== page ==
Effect of inorganic nitrogen enrichment on phosphate uptake

Results from the kinetics experiments were used to assess uptake rates of phosphate in the presence of ammonium or nitrate. The initial concentration of phosphate was chosen in order to match the maximal uptake rate (Vmax) measured in the kinetics experiments, i.e. 3.0 μmol l–1. Concentrations of ammonium or nitrate were chosen so as to have: (1) a low concentration close to levels relevant in the field, (2) a concentration representing eutrophic conditions in the field and (3) a high concentration (roughly matching Vmax). A control was performed in which phosphate uptake was examined alone, without nitrogen compound enrichments. Thus, uptake rates of phosphate (3.0 μmol l–1) were measured for five nubbins in the presence of 0, 0.5, 1.0 and 4.0 μmol l–1 ammonium or 0, 0.5, 2.5 and 6.0 μmol l–1 nitrate, under the same conditions as described above. One additional sample was taken at the beginning of each sampling period in order to verify the enrichment performed with the added nitrogen.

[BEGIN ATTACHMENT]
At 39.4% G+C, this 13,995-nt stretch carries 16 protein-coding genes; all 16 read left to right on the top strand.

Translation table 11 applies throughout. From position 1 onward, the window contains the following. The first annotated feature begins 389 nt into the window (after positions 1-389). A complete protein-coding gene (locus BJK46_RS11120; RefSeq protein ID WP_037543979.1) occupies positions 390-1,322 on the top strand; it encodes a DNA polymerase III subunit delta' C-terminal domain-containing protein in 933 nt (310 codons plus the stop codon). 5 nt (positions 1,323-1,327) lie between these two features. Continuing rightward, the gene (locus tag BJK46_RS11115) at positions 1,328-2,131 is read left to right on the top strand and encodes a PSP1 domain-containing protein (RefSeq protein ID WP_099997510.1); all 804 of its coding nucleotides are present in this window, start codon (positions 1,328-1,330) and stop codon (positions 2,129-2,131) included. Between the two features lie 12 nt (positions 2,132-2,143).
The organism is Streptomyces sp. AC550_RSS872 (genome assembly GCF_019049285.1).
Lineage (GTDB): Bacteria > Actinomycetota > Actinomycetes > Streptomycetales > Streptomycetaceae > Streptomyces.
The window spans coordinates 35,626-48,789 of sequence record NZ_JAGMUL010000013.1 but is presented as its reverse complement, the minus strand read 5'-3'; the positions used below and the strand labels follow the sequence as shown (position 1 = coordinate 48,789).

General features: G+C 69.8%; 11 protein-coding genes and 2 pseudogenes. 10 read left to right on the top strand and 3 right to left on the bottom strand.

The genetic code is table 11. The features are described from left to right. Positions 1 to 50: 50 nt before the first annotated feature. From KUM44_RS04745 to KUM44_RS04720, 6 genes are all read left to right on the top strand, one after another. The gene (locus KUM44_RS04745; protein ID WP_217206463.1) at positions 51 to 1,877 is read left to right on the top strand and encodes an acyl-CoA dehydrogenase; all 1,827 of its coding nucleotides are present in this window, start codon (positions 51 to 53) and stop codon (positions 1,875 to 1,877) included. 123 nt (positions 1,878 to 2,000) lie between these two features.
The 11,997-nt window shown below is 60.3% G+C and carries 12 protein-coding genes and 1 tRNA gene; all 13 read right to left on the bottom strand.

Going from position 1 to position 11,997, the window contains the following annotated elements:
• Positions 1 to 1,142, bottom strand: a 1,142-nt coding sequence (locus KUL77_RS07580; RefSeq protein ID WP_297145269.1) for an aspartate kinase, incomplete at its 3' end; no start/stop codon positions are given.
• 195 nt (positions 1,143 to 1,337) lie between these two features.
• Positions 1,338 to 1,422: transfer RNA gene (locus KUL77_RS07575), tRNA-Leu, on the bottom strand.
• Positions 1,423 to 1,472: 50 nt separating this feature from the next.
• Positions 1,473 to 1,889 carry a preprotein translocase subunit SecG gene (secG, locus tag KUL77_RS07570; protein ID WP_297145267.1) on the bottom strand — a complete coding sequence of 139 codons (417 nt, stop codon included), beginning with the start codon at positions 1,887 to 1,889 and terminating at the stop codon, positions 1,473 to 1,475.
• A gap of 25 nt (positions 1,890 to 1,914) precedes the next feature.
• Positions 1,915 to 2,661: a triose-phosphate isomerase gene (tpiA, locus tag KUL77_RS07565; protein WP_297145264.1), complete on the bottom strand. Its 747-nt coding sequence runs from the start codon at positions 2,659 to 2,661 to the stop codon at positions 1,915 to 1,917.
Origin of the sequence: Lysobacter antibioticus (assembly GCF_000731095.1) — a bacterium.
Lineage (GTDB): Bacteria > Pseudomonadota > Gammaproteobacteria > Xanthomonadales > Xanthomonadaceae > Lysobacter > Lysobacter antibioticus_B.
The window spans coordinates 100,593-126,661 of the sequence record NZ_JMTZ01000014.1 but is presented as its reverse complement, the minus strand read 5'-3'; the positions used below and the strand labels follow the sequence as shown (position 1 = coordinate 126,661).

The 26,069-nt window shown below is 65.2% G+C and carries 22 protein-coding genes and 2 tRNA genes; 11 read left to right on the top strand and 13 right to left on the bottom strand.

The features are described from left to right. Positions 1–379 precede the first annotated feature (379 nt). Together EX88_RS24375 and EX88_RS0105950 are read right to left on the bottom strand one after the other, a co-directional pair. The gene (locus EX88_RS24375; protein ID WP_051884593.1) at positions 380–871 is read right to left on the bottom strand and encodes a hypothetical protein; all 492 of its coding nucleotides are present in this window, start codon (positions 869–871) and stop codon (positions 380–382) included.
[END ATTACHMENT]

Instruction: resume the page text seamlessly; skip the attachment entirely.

Inorganic nitrogen uptake: effect of phosphate enrichment

In this third set of experiments, results from the uptake kinetics were used to assess the impact of three phosphate enrichments on ammonium and nitrate uptake rates. Initial concentrations of nitrogen compounds were chosen in order to match the Vmax measured in the previous experiments, i.e. 4.0 μmol l–1 for ammonium and 6.0 μmol l–1 for nitrate. Concentrations of phosphate were chosen using the same rationale as for testing the nitrogen impact on phosphate uptake. Controls were performed by measuring ammonium or nitrate uptake without phosphate enrichment. Thus, uptake rates of ammonium (4.0 μmol l–1) or nitrate (6.0 μmol l–1) were both measured in the presence of 0, 0.1, 0.5 and 3.0 μmol l–1 phosphate. Five nubbins were used for each experiment, under the same conditions as described above. One additional sample was taken at the beginning of each sampling period in order to verify the enrichment performed with the added nutrient.

Measurements of physiological parameters

At the end of the experiments, corals were frozen for subsequent normalization of the uptake rates. Data were normalized to the total chlorophyll and zooxanthellae content [using the methods described in Godinot et al. (Godinot et al., 2009)] and to the surface area of the nubbins [using the method described in Stimson and Kinzie (Stimson and Kinzie, 1991)].